Almost everyone I talk with has a similar problem. While my primary focus is on old photos and videos and helping people get those into a digital form and into their lives, in almost every conversation with my clients I'm asked for guidance on managing their digital photos. "My iPhone keeps running out of storage!", "Are my photos automatically syncing with my computer?", "How do I deal with my spouse's photos?", "How should I back up my photos?" — sound familiar?
People are scared about their digital photo collections. And this problem is getting bigger every day. Collectively we took an estimated 1 trillion photos in 2015! There are a number of options out there for organizing your digital photos. Over the last six months I've looked at quite a few of them. My criteria for choosing one started with this wishlist:
• Allow me to view collections of photos without navigating through folders. I want to see a visual thumbnail, not just the date of a photo and I don't want to rely on the title of a photo. Going in and out of folders to find something doesn't work well for me.
• Pull from multiple devices and locations where my photos are stored. Ideally, avoid putting all the photos on my desktop computer as that will take up so much space. If possible, leave the majority of the photos on an external hard drive.
• Allow me to edit and organize photos from my laptop, even though the originals are elsewhere.
• Allow my husband to access the photo collection from his Windows laptop.
• Give me access to at least some of my photos and albums from my iPhone.
• Manage videos too! We take just as many short videos as we do photos these days.
• Include at least basic editing tools.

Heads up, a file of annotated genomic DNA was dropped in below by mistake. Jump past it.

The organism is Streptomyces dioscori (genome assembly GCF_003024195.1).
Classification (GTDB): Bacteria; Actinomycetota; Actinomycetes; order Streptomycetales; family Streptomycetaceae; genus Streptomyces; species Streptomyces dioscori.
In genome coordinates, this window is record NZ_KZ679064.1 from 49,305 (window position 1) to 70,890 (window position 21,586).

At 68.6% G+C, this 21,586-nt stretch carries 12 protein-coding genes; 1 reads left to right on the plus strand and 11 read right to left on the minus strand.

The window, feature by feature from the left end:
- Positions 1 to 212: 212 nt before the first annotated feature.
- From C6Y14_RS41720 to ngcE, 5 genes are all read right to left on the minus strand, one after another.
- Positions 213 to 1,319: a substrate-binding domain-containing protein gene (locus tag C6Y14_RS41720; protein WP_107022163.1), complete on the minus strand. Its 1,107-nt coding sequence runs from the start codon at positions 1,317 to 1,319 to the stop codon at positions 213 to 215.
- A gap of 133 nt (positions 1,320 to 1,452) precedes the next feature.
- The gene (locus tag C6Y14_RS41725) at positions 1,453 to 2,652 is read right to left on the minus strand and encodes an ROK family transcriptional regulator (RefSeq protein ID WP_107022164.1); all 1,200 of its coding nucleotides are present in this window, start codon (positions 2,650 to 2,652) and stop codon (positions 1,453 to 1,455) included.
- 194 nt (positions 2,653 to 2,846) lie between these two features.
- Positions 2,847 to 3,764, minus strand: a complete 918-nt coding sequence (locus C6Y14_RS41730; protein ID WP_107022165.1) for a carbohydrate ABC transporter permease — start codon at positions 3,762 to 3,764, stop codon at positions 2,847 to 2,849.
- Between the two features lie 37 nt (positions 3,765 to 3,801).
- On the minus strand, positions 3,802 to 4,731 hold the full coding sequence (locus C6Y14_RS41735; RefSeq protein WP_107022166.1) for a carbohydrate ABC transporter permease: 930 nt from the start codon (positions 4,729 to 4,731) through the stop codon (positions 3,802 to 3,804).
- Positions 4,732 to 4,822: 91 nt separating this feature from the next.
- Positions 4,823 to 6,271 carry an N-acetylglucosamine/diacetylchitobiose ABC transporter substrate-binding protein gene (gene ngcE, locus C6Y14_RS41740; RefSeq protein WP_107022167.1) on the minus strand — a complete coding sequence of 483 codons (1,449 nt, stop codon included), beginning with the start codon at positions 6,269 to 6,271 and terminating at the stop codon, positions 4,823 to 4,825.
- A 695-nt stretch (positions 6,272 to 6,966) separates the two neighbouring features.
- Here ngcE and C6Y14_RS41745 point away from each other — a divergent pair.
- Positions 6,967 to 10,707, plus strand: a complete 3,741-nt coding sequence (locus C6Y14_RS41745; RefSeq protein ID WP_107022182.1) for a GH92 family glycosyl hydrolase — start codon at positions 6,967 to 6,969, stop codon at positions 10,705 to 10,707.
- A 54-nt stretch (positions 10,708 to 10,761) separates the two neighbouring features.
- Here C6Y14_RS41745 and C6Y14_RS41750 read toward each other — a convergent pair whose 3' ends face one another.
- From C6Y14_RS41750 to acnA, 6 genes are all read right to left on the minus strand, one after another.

• Provide tools for tagging people and locations, and for making albums.
• Deal with duplicate photos.
I considered a number of solutions including Apple's Photos and DropBox's Carousel. Apple's solution is Mac-centric, and I have found the whole Photos to iCloud/PhotoStream connection to be very confusing. DropBox's Carousel app had potential, but they discontinued it last year. My search was by no means exhaustive, though I was getting exhausted researching the pros and cons of each system! What I really wanted was a trusted smart friend to tell me what to do.
Then it occurred to me: it's the business of the Association of Personal Photo Organizers to figure out this kind of thing. They, if anyone, would have a system to recommend, right? And they did: Mylio.
I was shocked and delighted to discover that Mylio meets all but one of my wishlist items! It provides a single visual interface to photos and videos that live on many different devices, both Mac and Windows, handheld and desktop. It has an import tool that pulls both photos and albums out of iPhoto. You can point it to an external hard drive with photos in folders — it will "watch" those without moving them onto your computer. Or, you can choose to have Mylio copy or move your photos into Mylio and onto your main computer. It's automatically importing my iPhone photos. It will pull images from my husband's laptop. As long as all the devices are on the same Wifi network, syncing will happen. I'll be able to see, through one interface, all of my 220,000 photos and videos — and tag them with faces, locations and more.